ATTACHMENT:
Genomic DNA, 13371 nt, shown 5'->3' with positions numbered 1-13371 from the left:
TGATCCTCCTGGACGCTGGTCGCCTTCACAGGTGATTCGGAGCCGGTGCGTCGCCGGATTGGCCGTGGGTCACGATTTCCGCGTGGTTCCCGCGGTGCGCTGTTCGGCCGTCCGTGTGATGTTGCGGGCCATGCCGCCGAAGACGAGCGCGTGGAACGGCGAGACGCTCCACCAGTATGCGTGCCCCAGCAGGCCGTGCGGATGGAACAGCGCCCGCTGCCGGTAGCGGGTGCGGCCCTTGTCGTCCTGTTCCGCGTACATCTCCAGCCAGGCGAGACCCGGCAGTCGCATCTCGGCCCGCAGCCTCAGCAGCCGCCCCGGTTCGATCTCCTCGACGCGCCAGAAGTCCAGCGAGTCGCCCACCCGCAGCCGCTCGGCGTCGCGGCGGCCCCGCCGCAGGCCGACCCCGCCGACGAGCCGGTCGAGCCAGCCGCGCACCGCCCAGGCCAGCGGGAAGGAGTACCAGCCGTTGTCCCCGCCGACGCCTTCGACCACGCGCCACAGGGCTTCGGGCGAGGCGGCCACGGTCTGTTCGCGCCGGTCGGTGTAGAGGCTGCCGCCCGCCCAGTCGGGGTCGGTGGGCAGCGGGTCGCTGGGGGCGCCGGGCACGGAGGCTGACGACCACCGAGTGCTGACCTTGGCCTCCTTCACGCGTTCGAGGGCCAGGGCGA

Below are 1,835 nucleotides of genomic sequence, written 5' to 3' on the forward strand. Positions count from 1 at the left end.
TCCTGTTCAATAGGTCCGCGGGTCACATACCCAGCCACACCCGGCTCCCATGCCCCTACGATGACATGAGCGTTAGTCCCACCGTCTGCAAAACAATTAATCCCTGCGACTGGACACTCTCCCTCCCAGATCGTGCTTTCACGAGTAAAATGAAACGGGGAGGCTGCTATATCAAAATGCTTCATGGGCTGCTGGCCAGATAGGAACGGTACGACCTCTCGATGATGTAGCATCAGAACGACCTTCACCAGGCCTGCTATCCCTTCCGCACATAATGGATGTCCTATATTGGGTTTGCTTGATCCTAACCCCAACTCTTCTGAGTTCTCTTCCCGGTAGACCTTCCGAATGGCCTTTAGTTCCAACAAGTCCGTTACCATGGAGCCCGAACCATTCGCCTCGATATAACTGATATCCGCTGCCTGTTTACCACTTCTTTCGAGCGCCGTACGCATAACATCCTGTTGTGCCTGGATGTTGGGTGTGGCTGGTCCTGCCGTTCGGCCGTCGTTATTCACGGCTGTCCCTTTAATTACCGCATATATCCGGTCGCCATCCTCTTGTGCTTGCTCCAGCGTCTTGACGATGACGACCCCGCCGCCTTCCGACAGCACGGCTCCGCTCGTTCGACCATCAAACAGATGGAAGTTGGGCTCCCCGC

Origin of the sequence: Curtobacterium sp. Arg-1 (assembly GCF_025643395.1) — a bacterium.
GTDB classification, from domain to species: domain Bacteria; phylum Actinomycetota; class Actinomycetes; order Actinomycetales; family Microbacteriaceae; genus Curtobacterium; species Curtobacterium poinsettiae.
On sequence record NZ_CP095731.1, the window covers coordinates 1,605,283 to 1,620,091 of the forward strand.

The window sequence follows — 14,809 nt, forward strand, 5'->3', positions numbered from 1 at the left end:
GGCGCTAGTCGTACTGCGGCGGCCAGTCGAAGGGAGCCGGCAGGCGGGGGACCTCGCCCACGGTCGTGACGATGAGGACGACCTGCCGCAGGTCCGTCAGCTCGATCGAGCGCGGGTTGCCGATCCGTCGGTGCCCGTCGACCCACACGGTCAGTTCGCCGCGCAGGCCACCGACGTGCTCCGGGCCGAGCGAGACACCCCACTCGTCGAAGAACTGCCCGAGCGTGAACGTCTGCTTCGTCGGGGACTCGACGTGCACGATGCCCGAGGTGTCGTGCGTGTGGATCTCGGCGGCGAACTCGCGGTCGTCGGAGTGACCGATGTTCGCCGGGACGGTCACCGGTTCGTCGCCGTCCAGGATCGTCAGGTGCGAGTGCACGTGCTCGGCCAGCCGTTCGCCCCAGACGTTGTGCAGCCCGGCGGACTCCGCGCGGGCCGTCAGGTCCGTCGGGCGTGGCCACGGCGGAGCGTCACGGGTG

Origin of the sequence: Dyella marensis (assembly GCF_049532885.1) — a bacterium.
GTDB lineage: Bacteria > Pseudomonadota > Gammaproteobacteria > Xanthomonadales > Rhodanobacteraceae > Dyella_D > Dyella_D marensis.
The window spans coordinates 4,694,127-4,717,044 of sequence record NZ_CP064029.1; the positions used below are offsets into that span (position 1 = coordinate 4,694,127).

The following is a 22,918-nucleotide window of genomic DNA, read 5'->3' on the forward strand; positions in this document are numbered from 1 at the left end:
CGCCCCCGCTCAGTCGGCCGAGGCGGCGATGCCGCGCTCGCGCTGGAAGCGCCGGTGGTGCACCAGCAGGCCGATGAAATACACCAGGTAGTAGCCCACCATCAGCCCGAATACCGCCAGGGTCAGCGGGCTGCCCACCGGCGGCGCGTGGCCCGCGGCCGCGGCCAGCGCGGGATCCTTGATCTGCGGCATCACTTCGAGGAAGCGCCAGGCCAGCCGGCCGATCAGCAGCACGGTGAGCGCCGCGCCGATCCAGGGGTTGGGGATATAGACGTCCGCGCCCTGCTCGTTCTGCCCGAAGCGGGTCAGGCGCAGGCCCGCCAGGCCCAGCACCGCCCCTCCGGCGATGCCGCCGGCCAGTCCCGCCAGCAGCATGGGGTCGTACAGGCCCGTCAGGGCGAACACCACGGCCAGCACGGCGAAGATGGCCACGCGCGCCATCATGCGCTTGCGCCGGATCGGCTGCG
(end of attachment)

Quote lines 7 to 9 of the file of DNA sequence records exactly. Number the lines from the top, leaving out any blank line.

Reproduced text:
On sequence record NZ_CP095731.1, the window covers coordinates 1,605,283 to 1,620,091 of the forward strand.

The window sequence follows — 14,809 nt, forward strand, 5'->3', positions numbered from 1 at the left end:
GGCGCTAGTCGTACTGCGGCGGCCAGTCGAAGGGAGCCGGCAGGCGGGGGACCTCGCCCACGGTCGTGACGATGAGGACGACCTGCCGCAGGTCCGTCAGCTCGATCGAGCGCGGGTTGCCGATCCGTCGGTGCCCGTCGACCCACACGGTCAGTTCGCCGCGCAGGCCACCGACGTGCTCCGGGCCGAGCGAGACACCCCACTCGTCGAAGAACTGCCCGAGCGTGAACGTCTGCTTCGTCGGGGACTCGACGTGCACGATGCCCGAGGTGTCGTGCGTGTGGATCTCGGCGGCGAACTCGCGGTCGTCGGAGTGACCGATGTTCGCCGGGACGGTCACCGGTTCGTCGCCGTCCAGGATCGTCAGGTGCGAGTGCACGTGCTCGGCCAGCCGTTCGCCCCAGACGTTGTGCAGCCCGGCGGACTCCGCGCGGGCCGTCAGGTCCGTCGGGCGTGGCCACGGCGGAGCGTCACGGGTG